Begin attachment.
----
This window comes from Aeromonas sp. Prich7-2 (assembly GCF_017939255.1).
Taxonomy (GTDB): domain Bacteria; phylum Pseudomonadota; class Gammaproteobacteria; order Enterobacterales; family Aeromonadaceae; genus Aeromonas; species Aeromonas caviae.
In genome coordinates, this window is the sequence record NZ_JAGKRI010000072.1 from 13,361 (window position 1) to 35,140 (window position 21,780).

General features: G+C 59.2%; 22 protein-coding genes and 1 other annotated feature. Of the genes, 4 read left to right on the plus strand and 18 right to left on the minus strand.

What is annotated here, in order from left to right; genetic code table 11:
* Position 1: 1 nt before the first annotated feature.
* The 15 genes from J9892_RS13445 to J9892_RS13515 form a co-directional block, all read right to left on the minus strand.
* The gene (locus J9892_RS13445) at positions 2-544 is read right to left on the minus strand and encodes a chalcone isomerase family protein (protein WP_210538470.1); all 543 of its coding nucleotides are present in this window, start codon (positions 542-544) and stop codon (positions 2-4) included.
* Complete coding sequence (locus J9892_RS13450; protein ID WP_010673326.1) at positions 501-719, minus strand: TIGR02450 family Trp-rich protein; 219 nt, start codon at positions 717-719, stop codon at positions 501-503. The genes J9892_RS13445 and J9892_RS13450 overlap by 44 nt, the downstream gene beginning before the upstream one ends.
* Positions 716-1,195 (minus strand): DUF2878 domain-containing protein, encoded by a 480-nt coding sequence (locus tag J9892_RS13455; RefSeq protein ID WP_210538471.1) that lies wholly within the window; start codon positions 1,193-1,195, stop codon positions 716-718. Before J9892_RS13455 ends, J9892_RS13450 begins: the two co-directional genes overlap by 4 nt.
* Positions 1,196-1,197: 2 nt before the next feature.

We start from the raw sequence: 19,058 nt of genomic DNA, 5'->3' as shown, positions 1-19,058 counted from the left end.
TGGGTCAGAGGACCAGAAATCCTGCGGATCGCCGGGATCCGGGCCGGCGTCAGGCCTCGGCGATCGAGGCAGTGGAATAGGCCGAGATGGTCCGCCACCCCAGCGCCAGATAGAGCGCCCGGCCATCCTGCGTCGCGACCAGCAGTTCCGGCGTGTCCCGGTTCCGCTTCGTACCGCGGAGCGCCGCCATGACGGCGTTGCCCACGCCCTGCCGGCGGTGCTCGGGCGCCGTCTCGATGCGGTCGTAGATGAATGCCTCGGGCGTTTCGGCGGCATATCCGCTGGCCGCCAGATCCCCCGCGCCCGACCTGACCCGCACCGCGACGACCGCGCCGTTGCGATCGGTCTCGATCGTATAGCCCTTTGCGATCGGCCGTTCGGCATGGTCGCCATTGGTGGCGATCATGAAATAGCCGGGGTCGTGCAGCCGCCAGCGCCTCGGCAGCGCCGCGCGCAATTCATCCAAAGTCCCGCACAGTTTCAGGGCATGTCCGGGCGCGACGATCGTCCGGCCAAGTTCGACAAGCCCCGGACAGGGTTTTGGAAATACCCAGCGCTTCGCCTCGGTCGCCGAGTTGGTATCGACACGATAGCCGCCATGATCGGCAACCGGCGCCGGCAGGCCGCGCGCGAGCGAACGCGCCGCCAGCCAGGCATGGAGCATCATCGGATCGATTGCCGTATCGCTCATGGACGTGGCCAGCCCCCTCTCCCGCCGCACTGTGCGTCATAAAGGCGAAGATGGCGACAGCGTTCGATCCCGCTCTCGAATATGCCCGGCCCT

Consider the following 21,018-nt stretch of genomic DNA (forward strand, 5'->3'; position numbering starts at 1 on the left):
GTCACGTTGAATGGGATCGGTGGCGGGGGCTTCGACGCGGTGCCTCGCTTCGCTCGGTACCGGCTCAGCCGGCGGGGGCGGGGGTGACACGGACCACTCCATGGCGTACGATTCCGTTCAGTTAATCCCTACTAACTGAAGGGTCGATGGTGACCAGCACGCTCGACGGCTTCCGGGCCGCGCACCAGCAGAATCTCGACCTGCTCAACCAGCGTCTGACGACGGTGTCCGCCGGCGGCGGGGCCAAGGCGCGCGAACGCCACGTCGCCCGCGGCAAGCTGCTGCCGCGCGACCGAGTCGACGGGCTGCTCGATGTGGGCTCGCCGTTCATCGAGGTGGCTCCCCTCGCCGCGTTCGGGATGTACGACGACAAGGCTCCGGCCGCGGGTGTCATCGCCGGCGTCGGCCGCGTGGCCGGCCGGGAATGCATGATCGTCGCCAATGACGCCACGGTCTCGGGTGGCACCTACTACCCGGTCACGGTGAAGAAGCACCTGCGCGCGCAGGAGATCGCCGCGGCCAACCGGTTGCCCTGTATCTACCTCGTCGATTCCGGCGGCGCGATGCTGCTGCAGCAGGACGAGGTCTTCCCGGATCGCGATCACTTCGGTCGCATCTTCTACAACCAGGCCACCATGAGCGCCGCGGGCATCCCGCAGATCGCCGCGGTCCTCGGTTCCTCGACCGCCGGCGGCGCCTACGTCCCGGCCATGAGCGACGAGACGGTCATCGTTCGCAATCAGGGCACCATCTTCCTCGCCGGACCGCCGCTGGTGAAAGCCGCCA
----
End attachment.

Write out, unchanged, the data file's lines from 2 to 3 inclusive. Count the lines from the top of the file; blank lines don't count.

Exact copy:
Taxonomy (GTDB): domain Bacteria; phylum Pseudomonadota; class Gammaproteobacteria; order Enterobacterales; family Aeromonadaceae; genus Aeromonas; species Aeromonas caviae.
In genome coordinates, this window is the sequence record NZ_JAGKRI010000072.1 from 13,361 (window position 1) to 35,140 (window position 21,780).